- On 09/04/2010
- In Parks & Protected Sites
From CBC News
The Yukon government is seeking protection for the Gold Rush-era boat sitting at the bottom of Lake Laberge.
An aquatic archeological team in the summer of 2009 found the A.J. Goddard shipwreck to be in pristine shape at the bottom of the lake, which is located north of Whitehorse.
The heritage department has begun the process of designating the area a historic site.
Doug Olynyk, manager of historic sites for the Yukon government, said the designation will allow the government to open the site to educational tours and keep track of what goes on there.
"We definitely want to keep trrack of who's down there and what their intentions are," said Olnyk. "We want to have it available just like any other Yukon historic site for educational purposes, but we do want to control what activities are there."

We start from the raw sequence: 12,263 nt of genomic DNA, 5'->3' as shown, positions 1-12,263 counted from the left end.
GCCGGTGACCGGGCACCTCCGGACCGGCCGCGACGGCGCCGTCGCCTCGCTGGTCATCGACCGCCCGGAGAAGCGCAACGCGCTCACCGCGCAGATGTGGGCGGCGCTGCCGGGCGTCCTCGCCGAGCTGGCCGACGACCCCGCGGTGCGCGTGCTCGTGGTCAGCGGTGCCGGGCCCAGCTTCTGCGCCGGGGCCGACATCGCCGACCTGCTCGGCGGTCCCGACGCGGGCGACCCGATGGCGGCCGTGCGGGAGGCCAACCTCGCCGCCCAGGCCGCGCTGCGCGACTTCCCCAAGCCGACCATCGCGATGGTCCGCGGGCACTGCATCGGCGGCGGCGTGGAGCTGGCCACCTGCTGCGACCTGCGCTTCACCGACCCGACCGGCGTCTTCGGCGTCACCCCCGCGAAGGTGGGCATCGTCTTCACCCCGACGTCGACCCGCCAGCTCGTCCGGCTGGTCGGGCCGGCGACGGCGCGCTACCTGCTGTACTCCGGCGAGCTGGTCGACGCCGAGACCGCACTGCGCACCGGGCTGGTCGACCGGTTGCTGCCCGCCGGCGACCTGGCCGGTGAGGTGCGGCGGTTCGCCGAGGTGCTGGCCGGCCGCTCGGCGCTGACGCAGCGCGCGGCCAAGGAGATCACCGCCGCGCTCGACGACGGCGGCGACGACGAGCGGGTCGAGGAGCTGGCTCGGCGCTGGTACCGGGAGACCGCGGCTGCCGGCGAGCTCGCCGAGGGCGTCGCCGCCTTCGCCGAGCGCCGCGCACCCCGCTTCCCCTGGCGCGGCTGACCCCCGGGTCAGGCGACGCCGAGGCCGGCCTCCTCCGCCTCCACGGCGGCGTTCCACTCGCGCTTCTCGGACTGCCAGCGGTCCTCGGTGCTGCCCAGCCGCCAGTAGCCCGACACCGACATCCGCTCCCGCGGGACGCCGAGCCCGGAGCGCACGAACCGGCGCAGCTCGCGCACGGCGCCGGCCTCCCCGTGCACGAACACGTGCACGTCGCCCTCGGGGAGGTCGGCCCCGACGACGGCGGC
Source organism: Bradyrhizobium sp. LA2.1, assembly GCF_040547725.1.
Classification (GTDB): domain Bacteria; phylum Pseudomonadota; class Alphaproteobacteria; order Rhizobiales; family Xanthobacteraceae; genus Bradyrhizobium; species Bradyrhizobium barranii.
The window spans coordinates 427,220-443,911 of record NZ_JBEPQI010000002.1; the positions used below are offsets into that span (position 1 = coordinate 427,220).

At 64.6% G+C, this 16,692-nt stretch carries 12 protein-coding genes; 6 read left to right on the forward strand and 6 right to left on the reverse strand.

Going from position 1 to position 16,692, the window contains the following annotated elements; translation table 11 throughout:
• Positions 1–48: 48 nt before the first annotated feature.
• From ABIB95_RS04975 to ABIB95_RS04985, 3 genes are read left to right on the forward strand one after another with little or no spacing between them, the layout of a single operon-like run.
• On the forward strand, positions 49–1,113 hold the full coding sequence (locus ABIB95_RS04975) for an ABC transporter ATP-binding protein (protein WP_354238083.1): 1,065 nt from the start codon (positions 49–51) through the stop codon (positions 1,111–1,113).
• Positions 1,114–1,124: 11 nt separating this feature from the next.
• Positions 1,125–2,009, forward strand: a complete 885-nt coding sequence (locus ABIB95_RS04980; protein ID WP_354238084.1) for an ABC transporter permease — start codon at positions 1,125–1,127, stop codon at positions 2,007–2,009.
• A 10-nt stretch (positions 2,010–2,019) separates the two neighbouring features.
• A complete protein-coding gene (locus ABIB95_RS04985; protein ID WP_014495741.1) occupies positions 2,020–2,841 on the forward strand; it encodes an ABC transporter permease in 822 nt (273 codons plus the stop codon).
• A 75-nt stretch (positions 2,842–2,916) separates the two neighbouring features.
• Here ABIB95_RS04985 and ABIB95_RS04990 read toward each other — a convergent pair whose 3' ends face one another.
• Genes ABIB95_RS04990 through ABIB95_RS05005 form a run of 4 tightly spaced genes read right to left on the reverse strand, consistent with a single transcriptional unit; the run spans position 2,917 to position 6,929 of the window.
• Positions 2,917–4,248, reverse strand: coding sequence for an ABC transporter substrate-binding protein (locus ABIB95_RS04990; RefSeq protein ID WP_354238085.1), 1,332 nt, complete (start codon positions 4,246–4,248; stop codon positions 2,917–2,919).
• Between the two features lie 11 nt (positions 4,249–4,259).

Olynyk said they are counting on the public to watch for any unusual activities in the area.
Yukoners have 30 days to make their feelings known on the historic site request.
Launched during the Klondike Gold Rush in 1898, the A.J. Goddard vanished in Lake Laberge during a winter storm on Oct. 22, 1901. Two members of the five-man crew survived but the other three drowned.
The international archeological team, which includes Doug Davidge of the Yukon Transportation Museum, found the steamboat with its hull completely intact and many of the crew members' belongings preserved.